In the last three decades, the live music scenes all over the country have really taken a hit. Different types of entertainment like DJ’s and Karaoke now work in the clubs and dance halls that used to book live bands. Now, more than ever, live bands have to be at the top of their game if they intend to stay busy and make a decent income from their efforts.
That being said, here are some observations I have made over the years. This is not meant to be a lecture or a “slam” to anyone, just some things I have noticed that I hope to pass on to anyone that reads this.
- Turn it down…no one will sit there and have their hearing damaged by a band that is too loud. You may have all this huge, powerful gear in order to do outdoor shows, but you don’t need to bring it all to a club that barely seats 100 people. If you see people standing and leaning across a table yelling in each other’s ears to be heard, turn it down. They’ll stay longer and the venue manager/owner will be happier.
- Take a little time and get the PA EQ’d properly…make sure the highs are not piercing and the lows are not muddy sounding. Same rule applies to guitars…make sure they don’t override the PA and drown out the singer.
- Only play songs that you play and sing well…does this make sense?? It may be the #1 song in the country right now, but if you play it poorly, people will notice. Maybe there is a really high note that is just completely out of your singer’s range…pass on doing the song. Maybe there is this fantastic guitar solo that just has to be played exactly like the record to be effective and your guitarist screws it up every time…pass on doing the song. If there is a cool drum solo, and your drummer keeps dropping his sticks, pass on the song…etc. etc. No band will ever impress a crowd if they do any songs that are just “so-so.” They all have to sound good.
- Play songs that you have the instrumentation for. If you are a “guitar band” and do not have a synthesizer, you’ll need to avoid tunes that are heavily synth laden. Once I heard a band cover Van Halen’s “Jump” with only guitars and no synthesizer…it was awful!! Why would you play something you suck at??
- Learn some new or different material and mix up the order on the set list. Regardless of the genre, your regular followers will soon tire of your set list if you play the same songs in the same order every gig.
- Don’t stay in one place too long. Unless you are a “House Band” at a venue, if you play many, many gigs at the same place, you run the risk of becoming “stale” there. After a while, the crowd of regulars will know your set list better than you do. Move around and gain more fans. If you are lucky enough to snag a House Band job, keep in mind that you’ll need to constantly working up new and different tunes as often as possible or the concept will not work for any length of time. Also, the band members can and will get bored playing the same old stuff.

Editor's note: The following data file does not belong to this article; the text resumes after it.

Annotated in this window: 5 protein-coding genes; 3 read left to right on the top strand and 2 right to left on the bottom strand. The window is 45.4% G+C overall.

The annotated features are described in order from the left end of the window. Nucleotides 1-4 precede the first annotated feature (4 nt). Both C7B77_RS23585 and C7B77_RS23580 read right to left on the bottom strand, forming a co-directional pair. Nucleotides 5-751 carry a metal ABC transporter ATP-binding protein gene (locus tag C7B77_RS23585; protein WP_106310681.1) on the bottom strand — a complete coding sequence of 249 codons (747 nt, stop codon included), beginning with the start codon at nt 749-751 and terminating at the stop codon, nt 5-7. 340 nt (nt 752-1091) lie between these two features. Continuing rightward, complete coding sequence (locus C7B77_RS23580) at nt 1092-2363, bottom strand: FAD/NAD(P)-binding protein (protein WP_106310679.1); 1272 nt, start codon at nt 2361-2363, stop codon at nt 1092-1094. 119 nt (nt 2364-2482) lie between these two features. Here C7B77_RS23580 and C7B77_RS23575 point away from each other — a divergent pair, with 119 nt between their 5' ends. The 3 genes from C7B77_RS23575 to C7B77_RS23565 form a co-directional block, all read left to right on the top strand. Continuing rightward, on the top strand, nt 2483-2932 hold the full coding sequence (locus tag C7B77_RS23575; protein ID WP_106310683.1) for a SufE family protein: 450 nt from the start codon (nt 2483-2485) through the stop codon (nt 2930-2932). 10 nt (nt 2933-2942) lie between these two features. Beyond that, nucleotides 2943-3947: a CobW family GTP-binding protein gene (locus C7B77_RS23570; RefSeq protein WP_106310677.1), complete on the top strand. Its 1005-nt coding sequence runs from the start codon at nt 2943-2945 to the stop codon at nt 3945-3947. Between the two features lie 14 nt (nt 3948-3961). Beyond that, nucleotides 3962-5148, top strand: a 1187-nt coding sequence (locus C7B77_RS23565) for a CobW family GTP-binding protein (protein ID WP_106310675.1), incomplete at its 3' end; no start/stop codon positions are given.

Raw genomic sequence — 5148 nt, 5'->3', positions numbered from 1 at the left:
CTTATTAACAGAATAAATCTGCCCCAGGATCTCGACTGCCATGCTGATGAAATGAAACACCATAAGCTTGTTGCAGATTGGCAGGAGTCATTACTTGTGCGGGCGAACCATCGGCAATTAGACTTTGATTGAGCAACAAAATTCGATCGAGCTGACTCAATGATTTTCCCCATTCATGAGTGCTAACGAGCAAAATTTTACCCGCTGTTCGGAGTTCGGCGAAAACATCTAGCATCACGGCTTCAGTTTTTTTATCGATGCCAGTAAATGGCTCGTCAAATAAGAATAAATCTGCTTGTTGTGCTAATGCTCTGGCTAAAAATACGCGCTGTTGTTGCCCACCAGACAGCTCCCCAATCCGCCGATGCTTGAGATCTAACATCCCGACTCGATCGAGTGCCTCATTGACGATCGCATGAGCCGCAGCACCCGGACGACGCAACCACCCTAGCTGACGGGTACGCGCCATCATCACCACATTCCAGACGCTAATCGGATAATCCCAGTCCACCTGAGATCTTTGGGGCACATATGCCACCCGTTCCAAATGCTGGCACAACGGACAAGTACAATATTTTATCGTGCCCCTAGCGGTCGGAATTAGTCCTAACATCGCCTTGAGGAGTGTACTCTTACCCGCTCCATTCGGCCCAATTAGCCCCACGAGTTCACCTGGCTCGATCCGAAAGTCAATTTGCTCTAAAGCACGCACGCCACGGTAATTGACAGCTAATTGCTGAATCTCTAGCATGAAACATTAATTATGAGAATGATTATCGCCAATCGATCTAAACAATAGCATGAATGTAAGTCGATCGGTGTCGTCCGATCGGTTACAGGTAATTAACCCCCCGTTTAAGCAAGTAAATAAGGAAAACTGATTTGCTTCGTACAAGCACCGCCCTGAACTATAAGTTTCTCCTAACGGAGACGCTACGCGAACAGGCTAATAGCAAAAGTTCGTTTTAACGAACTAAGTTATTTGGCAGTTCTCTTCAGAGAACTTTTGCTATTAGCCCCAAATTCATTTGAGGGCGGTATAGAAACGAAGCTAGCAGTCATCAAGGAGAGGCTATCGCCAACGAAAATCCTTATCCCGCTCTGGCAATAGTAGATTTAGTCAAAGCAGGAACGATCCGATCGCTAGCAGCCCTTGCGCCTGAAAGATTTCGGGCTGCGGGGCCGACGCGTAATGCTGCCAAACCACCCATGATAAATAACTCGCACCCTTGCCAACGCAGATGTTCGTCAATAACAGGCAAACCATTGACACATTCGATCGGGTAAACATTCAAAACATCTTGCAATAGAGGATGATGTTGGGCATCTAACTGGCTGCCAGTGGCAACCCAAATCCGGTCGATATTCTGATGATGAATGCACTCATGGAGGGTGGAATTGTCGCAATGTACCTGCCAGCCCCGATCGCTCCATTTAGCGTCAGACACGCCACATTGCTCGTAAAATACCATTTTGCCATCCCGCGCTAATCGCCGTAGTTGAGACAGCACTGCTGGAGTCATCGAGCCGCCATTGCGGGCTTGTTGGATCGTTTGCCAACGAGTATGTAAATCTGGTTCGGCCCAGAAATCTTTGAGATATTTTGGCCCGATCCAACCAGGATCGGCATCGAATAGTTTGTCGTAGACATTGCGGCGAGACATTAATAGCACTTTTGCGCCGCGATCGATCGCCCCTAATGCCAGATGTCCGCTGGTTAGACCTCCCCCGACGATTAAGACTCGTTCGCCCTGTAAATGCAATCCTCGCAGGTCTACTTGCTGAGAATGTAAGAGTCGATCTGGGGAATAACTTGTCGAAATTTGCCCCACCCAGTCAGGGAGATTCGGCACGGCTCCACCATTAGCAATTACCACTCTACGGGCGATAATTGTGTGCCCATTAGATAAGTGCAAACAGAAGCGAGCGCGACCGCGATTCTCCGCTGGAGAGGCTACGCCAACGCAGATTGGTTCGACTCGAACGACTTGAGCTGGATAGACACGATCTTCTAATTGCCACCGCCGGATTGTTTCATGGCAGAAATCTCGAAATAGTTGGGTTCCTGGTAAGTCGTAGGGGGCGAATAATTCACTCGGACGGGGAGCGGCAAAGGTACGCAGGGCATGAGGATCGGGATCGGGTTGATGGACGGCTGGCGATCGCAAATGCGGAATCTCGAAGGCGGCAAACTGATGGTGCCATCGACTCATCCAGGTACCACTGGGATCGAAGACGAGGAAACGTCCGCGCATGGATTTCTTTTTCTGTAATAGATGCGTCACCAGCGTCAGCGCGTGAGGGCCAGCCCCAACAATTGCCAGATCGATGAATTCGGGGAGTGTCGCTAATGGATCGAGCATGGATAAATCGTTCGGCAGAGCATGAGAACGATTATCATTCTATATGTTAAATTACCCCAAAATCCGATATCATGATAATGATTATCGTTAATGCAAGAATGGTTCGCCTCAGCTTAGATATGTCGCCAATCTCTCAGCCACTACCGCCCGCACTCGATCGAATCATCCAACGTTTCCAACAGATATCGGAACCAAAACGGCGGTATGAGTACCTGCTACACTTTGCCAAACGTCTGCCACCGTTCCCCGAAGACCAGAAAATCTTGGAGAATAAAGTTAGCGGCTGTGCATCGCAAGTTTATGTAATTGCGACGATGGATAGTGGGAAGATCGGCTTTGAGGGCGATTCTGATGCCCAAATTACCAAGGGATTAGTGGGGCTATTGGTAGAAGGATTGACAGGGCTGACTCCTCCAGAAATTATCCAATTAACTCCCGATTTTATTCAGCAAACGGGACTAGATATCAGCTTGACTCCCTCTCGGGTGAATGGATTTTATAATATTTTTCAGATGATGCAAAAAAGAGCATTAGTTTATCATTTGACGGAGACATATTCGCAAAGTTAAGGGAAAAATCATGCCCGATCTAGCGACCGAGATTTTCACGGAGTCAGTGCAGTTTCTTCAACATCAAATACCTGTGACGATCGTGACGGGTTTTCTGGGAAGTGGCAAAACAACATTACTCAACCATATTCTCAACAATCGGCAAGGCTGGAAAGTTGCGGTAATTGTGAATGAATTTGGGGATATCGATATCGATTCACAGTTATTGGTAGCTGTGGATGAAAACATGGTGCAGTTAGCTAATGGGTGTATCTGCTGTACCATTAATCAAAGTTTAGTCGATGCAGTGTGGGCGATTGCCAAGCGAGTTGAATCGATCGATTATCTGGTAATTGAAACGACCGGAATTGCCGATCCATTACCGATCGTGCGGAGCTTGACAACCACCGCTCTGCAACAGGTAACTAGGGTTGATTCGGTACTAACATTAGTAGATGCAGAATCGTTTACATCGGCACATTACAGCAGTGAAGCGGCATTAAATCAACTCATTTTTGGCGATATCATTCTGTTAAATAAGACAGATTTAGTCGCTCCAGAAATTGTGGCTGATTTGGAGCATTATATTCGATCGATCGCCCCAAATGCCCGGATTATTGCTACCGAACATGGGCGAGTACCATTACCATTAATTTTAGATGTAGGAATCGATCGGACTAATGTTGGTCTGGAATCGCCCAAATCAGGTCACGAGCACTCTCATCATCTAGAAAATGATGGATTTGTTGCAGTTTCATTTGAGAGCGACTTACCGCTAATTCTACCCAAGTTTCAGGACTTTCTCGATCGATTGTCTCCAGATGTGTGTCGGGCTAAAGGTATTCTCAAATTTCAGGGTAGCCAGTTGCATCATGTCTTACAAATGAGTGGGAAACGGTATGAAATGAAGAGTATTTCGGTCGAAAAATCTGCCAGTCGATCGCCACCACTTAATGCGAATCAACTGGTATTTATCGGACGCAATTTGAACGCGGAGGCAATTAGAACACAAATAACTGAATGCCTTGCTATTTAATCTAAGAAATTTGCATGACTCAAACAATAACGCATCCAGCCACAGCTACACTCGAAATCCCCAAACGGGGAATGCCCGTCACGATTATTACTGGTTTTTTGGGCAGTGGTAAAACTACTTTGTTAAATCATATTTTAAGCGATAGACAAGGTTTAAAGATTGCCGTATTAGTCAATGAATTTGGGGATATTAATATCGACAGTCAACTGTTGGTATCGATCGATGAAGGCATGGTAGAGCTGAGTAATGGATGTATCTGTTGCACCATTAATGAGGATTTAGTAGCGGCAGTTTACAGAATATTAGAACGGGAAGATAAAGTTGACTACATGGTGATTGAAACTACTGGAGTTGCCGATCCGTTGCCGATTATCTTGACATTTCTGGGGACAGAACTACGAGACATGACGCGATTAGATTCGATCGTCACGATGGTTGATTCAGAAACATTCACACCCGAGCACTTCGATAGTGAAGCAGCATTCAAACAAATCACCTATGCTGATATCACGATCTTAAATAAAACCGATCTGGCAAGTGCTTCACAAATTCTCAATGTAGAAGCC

- Start on time and don’t make band breaks last too long…people will leave.
- If you are over 21 and playing the bars, keep alcohol consumption to a minimum. Drunken bands don’t work much and when they do, they don’t make a lot of money.
- Keep the set moving! Play one song after another with a minimum of “dead air”. If someone has to tune during the set, have a “front man” designated and make sure he is talking to the crowd about…anything!! Find out what specials the place may be running in the near future and use tuning time to promote the venue…they’ll love you for it!! Once I had an agent that explained it to me like this…”Let’s say you’re in your car and cruising down the Interstate listening to the radio. A song ends and you have nothing but silence coming from your speakers…no music…no announcer…nothing. What happens after, say, 10 seconds? What happens is that you change stations! Being on stage works the same way…if you treat your audience to a bunch of dead air and long pauses between songs…they change venues.” He was so right on this one! A mediocre band that keeps the show rolling will out draw a band of monster players, but they mess around between songs and have a lot of dead air.
- Have “hand out” sheets for the venue patrons with your upcoming schedule of shows.
Always do your best to be a crowd pleaser. Listen to your audience, particularly when they request tunes, and look at adding tunes you get a lot of requests for. You should always have fun in your band, but remember; it is still a business and needs to be treated like one.